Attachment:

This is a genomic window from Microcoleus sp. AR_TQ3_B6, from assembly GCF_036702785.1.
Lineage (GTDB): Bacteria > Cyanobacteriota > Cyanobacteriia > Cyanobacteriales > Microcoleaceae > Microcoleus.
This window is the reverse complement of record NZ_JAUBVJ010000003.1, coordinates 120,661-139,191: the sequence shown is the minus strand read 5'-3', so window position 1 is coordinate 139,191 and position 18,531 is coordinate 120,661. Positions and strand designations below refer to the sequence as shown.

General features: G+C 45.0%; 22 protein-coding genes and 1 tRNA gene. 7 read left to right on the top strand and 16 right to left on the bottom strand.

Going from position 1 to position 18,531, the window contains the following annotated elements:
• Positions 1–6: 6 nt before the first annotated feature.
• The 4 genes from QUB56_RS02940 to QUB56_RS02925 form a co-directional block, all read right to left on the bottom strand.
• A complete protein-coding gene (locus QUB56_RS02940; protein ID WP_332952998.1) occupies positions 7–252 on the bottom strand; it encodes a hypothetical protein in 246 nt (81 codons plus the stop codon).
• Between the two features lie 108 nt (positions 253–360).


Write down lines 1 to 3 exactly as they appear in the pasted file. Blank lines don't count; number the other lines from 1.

This is a genomic window from Microcoleus sp. AR_TQ3_B6, from assembly GCF_036702785.1.
Lineage (GTDB): Bacteria > Cyanobacteriota > Cyanobacteriia > Cyanobacteriales > Microcoleaceae > Microcoleus.
This window is the reverse complement of record NZ_JAUBVJ010000003.1, coordinates 120,661-139,191: the sequence shown is the minus strand read 5'-3', so window position 1 is coordinate 139,191 and position 18,531 is coordinate 120,661. Positions and strand designations below refer to the sequence as shown.